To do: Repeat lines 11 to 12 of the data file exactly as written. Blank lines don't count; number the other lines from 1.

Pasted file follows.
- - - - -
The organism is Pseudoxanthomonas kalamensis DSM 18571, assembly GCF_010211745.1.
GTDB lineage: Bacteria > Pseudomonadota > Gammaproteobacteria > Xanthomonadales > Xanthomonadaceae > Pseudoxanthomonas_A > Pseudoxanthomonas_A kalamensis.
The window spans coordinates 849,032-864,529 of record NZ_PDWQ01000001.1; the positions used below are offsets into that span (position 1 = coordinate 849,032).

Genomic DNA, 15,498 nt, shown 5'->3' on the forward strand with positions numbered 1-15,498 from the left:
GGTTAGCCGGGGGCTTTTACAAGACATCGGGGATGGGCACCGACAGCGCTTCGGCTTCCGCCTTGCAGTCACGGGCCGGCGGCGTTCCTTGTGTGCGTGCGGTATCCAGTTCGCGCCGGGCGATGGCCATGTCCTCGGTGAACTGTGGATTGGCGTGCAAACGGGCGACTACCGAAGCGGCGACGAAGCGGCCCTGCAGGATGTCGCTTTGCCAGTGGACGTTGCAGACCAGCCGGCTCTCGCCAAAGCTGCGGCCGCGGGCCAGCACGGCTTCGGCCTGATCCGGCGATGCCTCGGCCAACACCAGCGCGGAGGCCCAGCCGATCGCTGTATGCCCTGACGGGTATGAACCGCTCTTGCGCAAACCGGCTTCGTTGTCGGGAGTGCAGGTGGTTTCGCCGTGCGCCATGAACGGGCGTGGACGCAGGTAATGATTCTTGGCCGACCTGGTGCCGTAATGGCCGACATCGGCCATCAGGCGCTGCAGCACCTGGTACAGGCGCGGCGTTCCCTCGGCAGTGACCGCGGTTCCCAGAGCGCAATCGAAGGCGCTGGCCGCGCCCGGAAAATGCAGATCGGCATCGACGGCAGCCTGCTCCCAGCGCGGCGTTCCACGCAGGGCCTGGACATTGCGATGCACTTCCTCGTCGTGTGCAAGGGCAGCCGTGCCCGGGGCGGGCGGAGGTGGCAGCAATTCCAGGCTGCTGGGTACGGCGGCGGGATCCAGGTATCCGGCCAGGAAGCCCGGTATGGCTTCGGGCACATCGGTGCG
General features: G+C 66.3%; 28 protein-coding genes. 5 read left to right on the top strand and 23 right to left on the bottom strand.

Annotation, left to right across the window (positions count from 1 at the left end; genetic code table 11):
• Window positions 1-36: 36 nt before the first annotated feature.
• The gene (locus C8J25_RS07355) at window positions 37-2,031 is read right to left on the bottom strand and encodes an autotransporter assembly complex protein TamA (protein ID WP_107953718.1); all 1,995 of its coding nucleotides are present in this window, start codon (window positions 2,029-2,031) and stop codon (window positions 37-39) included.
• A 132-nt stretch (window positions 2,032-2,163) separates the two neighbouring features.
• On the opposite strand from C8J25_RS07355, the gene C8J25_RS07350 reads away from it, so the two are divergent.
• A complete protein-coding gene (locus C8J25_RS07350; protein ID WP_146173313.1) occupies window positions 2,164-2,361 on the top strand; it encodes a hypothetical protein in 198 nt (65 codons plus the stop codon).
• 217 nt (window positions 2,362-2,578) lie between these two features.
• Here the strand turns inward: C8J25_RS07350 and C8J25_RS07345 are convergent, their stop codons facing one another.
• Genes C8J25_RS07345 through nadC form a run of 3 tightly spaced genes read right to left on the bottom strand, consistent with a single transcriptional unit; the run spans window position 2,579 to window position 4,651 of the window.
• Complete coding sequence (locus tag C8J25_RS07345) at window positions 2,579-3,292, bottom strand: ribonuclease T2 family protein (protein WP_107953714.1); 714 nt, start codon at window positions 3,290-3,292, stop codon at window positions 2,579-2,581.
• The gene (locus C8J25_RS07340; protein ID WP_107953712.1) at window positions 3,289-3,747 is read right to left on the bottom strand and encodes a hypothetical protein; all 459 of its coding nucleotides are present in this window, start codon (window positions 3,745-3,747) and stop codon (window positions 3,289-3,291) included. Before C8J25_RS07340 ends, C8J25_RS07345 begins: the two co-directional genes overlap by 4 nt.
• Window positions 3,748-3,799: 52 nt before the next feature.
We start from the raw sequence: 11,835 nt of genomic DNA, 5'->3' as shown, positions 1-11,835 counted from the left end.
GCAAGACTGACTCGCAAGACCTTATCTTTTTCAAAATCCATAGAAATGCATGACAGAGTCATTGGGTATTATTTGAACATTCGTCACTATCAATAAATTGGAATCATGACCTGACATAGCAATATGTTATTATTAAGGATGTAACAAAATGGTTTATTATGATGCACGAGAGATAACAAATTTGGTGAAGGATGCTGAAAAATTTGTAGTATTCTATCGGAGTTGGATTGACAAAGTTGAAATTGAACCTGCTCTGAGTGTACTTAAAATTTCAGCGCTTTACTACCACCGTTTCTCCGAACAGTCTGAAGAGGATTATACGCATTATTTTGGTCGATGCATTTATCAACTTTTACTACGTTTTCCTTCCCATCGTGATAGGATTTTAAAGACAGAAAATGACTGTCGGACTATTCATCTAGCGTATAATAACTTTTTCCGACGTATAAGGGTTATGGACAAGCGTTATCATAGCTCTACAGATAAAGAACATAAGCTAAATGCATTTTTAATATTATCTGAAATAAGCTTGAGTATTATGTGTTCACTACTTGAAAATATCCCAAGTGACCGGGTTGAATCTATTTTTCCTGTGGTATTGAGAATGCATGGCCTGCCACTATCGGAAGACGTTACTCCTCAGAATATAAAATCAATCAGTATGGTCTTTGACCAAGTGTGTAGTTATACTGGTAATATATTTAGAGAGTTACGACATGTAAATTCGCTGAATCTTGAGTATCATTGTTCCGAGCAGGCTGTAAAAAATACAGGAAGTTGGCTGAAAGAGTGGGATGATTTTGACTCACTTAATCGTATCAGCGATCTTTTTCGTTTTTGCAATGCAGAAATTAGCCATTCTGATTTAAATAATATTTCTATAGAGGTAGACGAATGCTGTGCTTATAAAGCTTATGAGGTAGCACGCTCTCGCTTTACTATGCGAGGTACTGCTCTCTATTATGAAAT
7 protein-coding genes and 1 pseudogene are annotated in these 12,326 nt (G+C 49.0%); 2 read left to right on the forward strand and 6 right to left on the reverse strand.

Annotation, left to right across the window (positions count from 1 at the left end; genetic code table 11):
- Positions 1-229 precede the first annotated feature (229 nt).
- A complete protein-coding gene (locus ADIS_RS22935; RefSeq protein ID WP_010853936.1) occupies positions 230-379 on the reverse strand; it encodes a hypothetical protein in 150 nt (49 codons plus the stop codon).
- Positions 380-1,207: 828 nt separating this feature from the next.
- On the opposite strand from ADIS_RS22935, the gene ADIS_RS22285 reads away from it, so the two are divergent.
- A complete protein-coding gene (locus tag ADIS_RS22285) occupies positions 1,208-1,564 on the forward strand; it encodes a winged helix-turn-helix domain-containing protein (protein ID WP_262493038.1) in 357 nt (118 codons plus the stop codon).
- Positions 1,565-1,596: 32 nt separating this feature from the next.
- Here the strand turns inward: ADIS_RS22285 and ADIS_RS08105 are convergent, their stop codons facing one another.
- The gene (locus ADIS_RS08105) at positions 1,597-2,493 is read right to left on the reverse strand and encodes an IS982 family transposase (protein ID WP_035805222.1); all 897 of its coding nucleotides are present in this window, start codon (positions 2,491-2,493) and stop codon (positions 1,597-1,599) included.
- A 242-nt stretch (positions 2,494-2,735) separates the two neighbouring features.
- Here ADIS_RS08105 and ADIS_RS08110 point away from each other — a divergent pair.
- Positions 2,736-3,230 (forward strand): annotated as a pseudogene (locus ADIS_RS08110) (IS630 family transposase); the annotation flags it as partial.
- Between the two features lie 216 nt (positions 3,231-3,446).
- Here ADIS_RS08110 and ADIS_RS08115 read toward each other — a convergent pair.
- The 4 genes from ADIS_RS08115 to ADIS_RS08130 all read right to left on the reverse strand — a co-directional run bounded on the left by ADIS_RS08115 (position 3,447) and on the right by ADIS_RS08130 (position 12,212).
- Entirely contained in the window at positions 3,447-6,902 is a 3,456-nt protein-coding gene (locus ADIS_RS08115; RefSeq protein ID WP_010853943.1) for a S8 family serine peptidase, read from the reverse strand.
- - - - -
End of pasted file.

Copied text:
• On the opposite strand from C8J25_RS07355, the gene C8J25_RS07350 reads away from it, so the two are divergent.
• A complete protein-coding gene (locus C8J25_RS07350; protein ID WP_146173313.1) occupies window positions 2,164-2,361 on the top strand; it encodes a hypothetical protein in 198 nt (65 codons plus the stop codon).